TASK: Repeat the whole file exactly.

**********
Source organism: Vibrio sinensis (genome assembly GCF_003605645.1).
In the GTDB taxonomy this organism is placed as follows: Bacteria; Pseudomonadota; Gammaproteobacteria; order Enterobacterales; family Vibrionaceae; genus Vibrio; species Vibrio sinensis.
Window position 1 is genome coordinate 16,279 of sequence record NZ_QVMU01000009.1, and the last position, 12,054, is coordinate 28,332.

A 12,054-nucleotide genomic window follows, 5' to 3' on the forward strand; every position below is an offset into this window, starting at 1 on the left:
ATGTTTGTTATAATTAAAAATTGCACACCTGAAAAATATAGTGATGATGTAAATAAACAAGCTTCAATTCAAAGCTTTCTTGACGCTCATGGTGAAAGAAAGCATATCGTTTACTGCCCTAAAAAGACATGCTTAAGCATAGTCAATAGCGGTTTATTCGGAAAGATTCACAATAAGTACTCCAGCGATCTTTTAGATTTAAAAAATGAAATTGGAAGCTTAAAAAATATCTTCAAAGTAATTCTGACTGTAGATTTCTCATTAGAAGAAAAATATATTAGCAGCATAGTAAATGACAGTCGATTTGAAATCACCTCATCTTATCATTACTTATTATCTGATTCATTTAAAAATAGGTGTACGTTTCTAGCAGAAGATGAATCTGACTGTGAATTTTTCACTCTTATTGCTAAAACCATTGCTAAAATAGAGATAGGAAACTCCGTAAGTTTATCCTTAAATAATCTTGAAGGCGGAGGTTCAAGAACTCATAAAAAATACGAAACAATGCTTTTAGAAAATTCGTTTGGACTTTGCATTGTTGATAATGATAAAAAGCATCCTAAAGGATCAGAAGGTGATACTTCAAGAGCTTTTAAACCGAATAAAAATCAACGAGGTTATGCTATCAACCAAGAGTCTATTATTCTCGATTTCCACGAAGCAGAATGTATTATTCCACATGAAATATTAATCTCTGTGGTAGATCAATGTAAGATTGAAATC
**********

Source organism: Vibrio sinensis (genome assembly GCF_003605645.1).
In the GTDB taxonomy this organism is placed as follows: Bacteria; Pseudomonadota; Gammaproteobacteria; order Enterobacterales; family Vibrionaceae; genus Vibrio; species Vibrio sinensis.
Window position 1 is genome coordinate 16,279 of sequence record NZ_QVMU01000009.1, and the last position, 12,054, is coordinate 28,332.

A 12,054-nucleotide genomic window follows, 5' to 3' on the forward strand; every position below is an offset into this window, starting at 1 on the left:
ATGTTTGTTATAATTAAAAATTGCACACCTGAAAAATATAGTGATGATGTAAATAAACAAGCTTCAATTCAAAGCTTTCTTGACGCTCATGGTGAAAGAAAGCATATCGTTTACTGCCCTAAAAAGACATGCTTAAGCATAGTCAATAGCGGTTTATTCGGAAAGATTCACAATAAGTACTCCAGCGATCTTTTAGATTTAAAAAATGAAATTGGAAGCTTAAAAAATATCTTCAAAGTAATTCTGACTGTAGATTTCTCATTAGAAGAAAAATATATTAGCAGCATAGTAAATGACAGTCGATTTGAAATCACCTCATCTTATCATTACTTATTATCTGATTCATTTAAAAATAGGTGTACGTTTCTAGCAGAAGATGAATCTGACTGTGAATTTTTCACTCTTATTGCTAAAACCATTGCTAAAATAGAGATAGGAAACTCCGTAAGTTTATCCTTAAATAATCTTGAAGGCGGAGGTTCAAGAACTCATAAAAAATACGAAACAATGCTTTTAGAAAATTCGTTTGGACTTTGCATTGTTGATAATGATAAAAAGCATCCTAAAGGATCAGAAGGTGATACTTCAAGAGCTTTTAAACCGAATAAAAATCAACGAGGTTATGCTATCAACCAAGAGTCTATTATTCTCGATTTCCACGAAGCAGAATGTATTATTCCACATGAAATATTAATCTCTGTGGTAGATCAATGTAAGATTGAAATC